News Roundup: Legislators Say There’s Bipartisan Interest In School Finance Reform Next Session

Our daily look at Texas headlines.

By Texas StandardNovember 15, 2018 12:56 pm

The Standard’s news roundup gives you a quick hit of interesting, sometimes irreverent, and breaking news stories from all over the state.

School finance is expected to be a top priority for the Texas Legislature when its 86th session gets underway in 2019. State Rep. Dennis Bonnen, an Angleton Republican, said as much when he announced earlier this week he has enough support to be the next Texas House Speaker. Andrew Schneider, with Houston Public Media, caught up with some other elected officials to get their take on the issue.

Lawmakers tried, and failed, to overhaul school finance last year, following a decision by the state Supreme Court that found the system constitutional but effectively broken. Republican Sen. Paul Bettencourt says the odds of success are better with new leadership in the House.

“Comprehensive school finance reform can take a couple sessions, but I think there’s going to be a lot of pieces that will come out and be passed in this session,” Bettencourt says.

Rep. Gene Wu, a Democrat, says support for the effort cuts across both party lines and the urban-rural divide.

“What I always tell people is poor is poor. When you have poor rural [school] districts. It’s not really any different than poor inner city districts,” Wu says.

The 86th Texas Legislature opens January 8.

New data shows that Texas led the nation in economic growth earlier this year.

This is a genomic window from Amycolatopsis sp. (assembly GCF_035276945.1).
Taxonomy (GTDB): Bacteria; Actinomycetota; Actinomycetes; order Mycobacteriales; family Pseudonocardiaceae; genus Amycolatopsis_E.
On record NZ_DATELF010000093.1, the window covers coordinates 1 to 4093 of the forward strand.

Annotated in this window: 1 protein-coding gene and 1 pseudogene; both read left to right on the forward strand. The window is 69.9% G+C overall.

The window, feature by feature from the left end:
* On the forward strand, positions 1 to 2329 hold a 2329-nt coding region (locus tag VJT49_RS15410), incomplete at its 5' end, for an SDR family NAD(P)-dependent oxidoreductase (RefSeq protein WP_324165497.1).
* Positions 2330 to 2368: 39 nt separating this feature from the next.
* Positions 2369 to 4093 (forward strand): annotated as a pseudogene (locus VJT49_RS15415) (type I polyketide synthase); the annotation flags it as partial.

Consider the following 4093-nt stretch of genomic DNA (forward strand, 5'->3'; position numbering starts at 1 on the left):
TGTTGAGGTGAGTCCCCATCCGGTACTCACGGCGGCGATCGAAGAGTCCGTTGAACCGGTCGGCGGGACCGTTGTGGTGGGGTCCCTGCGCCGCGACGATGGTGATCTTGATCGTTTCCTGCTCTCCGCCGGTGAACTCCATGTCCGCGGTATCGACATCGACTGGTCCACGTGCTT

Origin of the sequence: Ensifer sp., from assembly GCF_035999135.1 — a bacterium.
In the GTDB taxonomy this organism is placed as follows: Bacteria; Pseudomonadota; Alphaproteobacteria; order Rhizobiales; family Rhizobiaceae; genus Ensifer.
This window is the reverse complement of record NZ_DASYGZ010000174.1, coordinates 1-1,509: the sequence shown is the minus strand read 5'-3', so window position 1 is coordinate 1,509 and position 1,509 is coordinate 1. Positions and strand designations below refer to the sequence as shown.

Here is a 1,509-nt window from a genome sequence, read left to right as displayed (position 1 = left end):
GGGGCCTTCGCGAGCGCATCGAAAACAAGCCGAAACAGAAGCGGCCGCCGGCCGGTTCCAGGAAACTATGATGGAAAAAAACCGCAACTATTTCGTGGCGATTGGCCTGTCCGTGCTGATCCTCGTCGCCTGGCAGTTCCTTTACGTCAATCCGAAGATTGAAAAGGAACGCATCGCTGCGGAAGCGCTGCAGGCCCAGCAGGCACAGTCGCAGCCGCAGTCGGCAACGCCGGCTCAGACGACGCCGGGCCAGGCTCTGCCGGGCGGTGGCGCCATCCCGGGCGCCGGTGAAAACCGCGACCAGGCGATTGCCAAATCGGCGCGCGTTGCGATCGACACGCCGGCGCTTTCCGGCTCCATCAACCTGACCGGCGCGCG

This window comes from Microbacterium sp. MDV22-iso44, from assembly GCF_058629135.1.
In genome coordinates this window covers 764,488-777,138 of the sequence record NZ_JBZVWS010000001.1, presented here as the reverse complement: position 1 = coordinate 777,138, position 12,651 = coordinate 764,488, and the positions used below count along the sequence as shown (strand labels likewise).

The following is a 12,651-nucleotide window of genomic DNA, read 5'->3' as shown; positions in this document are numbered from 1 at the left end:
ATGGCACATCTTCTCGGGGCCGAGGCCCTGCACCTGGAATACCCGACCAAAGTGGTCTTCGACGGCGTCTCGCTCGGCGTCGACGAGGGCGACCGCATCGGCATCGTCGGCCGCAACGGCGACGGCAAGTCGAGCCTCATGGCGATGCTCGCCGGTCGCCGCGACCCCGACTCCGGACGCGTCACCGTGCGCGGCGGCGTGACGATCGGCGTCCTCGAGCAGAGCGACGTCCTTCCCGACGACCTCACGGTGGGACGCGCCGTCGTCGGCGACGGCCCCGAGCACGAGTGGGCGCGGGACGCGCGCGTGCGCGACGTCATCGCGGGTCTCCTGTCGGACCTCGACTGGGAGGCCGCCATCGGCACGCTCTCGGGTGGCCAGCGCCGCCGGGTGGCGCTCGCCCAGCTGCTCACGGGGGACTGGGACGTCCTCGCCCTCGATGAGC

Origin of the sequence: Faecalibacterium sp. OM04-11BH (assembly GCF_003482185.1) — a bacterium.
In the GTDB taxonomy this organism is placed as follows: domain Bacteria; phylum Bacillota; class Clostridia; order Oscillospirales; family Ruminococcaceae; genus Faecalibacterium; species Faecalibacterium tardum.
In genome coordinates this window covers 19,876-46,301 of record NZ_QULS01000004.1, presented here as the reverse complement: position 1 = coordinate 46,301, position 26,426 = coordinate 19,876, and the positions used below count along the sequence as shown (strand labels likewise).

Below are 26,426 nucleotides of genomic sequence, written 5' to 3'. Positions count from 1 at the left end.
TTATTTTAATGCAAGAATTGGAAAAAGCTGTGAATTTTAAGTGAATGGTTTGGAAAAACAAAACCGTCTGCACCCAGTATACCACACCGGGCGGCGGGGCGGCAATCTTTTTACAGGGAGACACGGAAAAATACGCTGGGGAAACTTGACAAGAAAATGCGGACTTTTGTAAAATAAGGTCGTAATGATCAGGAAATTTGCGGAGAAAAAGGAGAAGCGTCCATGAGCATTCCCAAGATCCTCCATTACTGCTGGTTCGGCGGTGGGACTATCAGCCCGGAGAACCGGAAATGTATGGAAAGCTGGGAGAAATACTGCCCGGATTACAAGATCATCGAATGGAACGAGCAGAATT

Sangita Menon, with KUT News in Austin, has a look at the numbers from the Bureau of Economic Analysis.

Every state and the District of Columbia saw economic growth in the second quarter of this year.  That varied widely across the country with Delaware having the smallest uptick at two-and-a-half percent and Texas leading the country with six percent.  For Texas, that’s more than twice the growth rate compared with the first quarter of the year. And it’s not far from twice the rate of the second quarter of last year.  The largest contributors to the Texas economy came from mining, quarrying and oil and gas extraction.

Texas public school students would still need to question whether the separation of church and state is a key constitutional principle, based on a preliminary vote taken Wednesday by the State Board of Education.

This week the partisan, 15-member elected board is reviewing and approving new social studies curriculum standards.

San Antonio Republican Ken Mercer argued the phrase “separation of Church and state” does not appear in the Constitution.

“We want kids to read the Constitution,” Mercer said. “They’re not doing that. We’ve heard it over and over through the years, people telling us that that is a constitutional phrase in there, ‘separation of church and state.”

Democratic Commissioner Marisa Perez-Diaz responded.

“I did not say that this was a constitutional phrase. I mentioned that it was a constitutional principle that Thomas Jefferson proposed and that was used to express the intent of the Establishment Clause and free exercise.”

The board voted along to party lines keep the requirement in the social studies standards. The Republican majority also voted to retain language that describes Moses as a person whose principles of law influenced America’s founding documents, despite no scholarly evidence to back that claim. A final vote is scheduled for Friday.